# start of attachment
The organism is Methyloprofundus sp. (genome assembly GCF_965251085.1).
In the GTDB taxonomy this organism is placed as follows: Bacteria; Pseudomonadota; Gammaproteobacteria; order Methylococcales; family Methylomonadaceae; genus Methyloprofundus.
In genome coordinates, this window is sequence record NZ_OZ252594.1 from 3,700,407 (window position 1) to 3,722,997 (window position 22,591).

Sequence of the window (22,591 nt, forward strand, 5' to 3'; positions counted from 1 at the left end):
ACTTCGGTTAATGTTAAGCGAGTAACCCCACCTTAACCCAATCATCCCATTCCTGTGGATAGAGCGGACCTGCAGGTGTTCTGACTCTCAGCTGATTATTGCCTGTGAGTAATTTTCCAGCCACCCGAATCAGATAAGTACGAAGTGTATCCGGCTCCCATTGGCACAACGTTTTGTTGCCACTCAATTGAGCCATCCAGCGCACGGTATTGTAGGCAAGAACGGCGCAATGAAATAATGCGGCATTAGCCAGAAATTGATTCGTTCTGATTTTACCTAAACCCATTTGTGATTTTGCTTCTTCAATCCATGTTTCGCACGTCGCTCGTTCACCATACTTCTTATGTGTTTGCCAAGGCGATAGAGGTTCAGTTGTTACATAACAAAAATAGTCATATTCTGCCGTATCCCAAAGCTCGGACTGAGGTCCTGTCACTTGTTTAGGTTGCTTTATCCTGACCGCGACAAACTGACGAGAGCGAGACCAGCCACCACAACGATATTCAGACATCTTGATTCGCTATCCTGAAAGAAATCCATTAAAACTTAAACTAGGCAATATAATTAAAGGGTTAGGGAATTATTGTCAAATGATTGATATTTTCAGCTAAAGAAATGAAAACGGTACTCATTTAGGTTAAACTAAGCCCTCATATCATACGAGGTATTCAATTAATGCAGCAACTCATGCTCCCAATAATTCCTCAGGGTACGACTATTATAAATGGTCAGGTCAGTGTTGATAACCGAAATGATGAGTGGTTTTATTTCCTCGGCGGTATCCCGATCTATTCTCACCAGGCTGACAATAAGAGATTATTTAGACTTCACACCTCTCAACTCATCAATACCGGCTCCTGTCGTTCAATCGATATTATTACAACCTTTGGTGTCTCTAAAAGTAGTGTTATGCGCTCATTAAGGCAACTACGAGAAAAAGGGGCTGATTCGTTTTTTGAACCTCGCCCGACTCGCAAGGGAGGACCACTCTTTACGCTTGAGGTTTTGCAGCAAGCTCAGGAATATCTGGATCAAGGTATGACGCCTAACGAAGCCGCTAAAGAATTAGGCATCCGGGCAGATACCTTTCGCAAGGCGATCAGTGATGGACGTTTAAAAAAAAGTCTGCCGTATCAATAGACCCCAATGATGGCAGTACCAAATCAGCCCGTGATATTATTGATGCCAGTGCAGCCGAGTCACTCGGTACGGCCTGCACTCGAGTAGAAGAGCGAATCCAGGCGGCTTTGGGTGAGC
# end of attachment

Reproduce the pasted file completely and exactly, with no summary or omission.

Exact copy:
The organism is Methyloprofundus sp. (genome assembly GCF_965251085.1).
In the GTDB taxonomy this organism is placed as follows: Bacteria; Pseudomonadota; Gammaproteobacteria; order Methylococcales; family Methylomonadaceae; genus Methyloprofundus.
In genome coordinates, this window is sequence record NZ_OZ252594.1 from 3,700,407 (window position 1) to 3,722,997 (window position 22,591).

Sequence of the window (22,591 nt, forward strand, 5' to 3'; positions counted from 1 at the left end):
ACTTCGGTTAATGTTAAGCGAGTAACCCCACCTTAACCCAATCATCCCATTCCTGTGGATAGAGCGGACCTGCAGGTGTTCTGACTCTCAGCTGATTATTGCCTGTGAGTAATTTTCCAGCCACCCGAATCAGATAAGTACGAAGTGTATCCGGCTCCCATTGGCACAACGTTTTGTTGCCACTCAATTGAGCCATCCAGCGCACGGTATTGTAGGCAAGAACGGCGCAATGAAATAATGCGGCATTAGCCAGAAATTGATTCGTTCTGATTTTACCTAAACCCATTTGTGATTTTGCTTCTTCAATCCATGTTTCGCACGTCGCTCGTTCACCATACTTCTTATGTGTTTGCCAAGGCGATAGAGGTTCAGTTGTTACATAACAAAAATAGTCATATTCTGCCGTATCCCAAAGCTCGGACTGAGGTCCTGTCACTTGTTTAGGTTGCTTTATCCTGACCGCGACAAACTGACGAGAGCGAGACCAGCCACCACAACGATATTCAGACATCTTGATTCGCTATCCTGAAAGAAATCCATTAAAACTTAAACTAGGCAATATAATTAAAGGGTTAGGGAATTATTGTCAAATGATTGATATTTTCAGCTAAAGAAATGAAAACGGTACTCATTTAGGTTAAACTAAGCCCTCATATCATACGAGGTATTCAATTAATGCAGCAACTCATGCTCCCAATAATTCCTCAGGGTACGACTATTATAAATGGTCAGGTCAGTGTTGATAACCGAAATGATGAGTGGTTTTATTTCCTCGGCGGTATCCCGATCTATTCTCACCAGGCTGACAATAAGAGATTATTTAGACTTCACACCTCTCAACTCATCAATACCGGCTCCTGTCGTTCAATCGATATTATTACAACCTTTGGTGTCTCTAAAAGTAGTGTTATGCGCTCATTAAGGCAACTACGAGAAAAAGGGGCTGATTCGTTTTTTGAACCTCGCCCGACTCGCAAGGGAGGACCACTCTTTACGCTTGAGGTTTTGCAGCAAGCTCAGGAATATCTGGATCAAGGTATGACGCCTAACGAAGCCGCTAAAGAATTAGGCATCCGGGCAGATACCTTTCGCAAGGCGATCAGTGATGGACGTTTAAAAAAAAGTCTGCCGTATCAATAGACCCCAATGATGGCAGTACCAAATCAGCCCGTGATATTATTGATGCCAGTGCAGCCGAGTCACTCGGTACGGCCTGCACTCGAGTAGAAGAGCGAATCCAGGCGGCTTTGGGTGAGC